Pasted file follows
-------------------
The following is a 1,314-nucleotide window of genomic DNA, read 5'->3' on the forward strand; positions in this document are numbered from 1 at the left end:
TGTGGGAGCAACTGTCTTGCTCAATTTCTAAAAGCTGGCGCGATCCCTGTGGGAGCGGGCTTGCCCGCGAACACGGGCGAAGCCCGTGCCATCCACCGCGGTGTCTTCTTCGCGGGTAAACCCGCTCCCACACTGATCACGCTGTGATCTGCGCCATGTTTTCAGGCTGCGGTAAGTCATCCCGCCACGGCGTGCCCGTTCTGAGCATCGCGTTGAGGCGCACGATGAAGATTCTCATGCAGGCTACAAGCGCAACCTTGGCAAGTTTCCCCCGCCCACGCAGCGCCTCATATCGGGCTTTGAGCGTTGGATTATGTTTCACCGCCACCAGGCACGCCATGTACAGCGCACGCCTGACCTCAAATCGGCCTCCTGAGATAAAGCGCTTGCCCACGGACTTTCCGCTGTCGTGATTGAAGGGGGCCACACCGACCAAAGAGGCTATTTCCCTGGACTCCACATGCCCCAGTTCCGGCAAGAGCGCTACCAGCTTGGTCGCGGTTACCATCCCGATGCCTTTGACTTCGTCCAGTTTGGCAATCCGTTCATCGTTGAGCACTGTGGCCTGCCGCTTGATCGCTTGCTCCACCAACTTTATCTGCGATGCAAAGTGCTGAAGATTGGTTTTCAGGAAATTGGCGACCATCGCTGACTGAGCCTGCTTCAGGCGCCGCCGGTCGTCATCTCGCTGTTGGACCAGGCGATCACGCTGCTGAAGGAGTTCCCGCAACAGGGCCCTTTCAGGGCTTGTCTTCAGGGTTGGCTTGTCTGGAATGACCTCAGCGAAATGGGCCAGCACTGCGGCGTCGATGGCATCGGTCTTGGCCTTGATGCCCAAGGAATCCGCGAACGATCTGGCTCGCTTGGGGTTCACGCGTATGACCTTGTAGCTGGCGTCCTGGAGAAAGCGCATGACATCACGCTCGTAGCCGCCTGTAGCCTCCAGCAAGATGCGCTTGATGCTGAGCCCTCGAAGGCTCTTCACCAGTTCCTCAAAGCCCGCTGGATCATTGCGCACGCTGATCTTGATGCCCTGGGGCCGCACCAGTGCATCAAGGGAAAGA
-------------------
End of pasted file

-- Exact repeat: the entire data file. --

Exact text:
The following is a 1,314-nucleotide window of genomic DNA, read 5'->3' on the forward strand; positions in this document are numbered from 1 at the left end:
TGTGGGAGCAACTGTCTTGCTCAATTTCTAAAAGCTGGCGCGATCCCTGTGGGAGCGGGCTTGCCCGCGAACACGGGCGAAGCCCGTGCCATCCACCGCGGTGTCTTCTTCGCGGGTAAACCCGCTCCCACACTGATCACGCTGTGATCTGCGCCATGTTTTCAGGCTGCGGTAAGTCATCCCGCCACGGCGTGCCCGTTCTGAGCATCGCGTTGAGGCGCACGATGAAGATTCTCATGCAGGCTACAAGCGCAACCTTGGCAAGTTTCCCCCGCCCACGCAGCGCCTCATATCGGGCTTTGAGCGTTGGATTATGTTTCACCGCCACCAGGCACGCCATGTACAGCGCACGCCTGACCTCAAATCGGCCTCCTGAGATAAAGCGCTTGCCCACGGACTTTCCGCTGTCGTGATTGAAGGGGGCCACACCGACCAAAGAGGCTATTTCCCTGGACTCCACATGCCCCAGTTCCGGCAAGAGCGCTACCAGCTTGGTCGCGGTTACCATCCCGATGCCTTTGACTTCGTCCAGTTTGGCAATCCGTTCATCGTTGAGCACTGTGGCCTGCCGCTTGATCGCTTGCTCCACCAACTTTATCTGCGATGCAAAGTGCTGAAGATTGGTTTTCAGGAAATTGGCGACCATCGCTGACTGAGCCTGCTTCAGGCGCCGCCGGTCGTCATCTCGCTGTTGGACCAGGCGATCACGCTGCTGAAGGAGTTCCCGCAACAGGGCCCTTTCAGGGCTTGTCTTCAGGGTTGGCTTGTCTGGAATGACCTCAGCGAAATGGGCCAGCACTGCGGCGTCGATGGCATCGGTCTTGGCCTTGATGCCCAAGGAATCCGCGAACGATCTGGCTCGCTTGGGGTTCACGCGTATGACCTTGTAGCTGGCGTCCTGGAGAAAGCGCATGACATCACGCTCGTAGCCGCCTGTAGCCTCCAGCAAGATGCGCTTGATGCTGAGCCCTCGAAGGCTCTTCACCAGTTCCTCAAAGCCCGCTGGATCATTGCGCACGCTGATCTTGATGCCCTGGGGCCGCACCAGTGCATCAAGGGAAAGA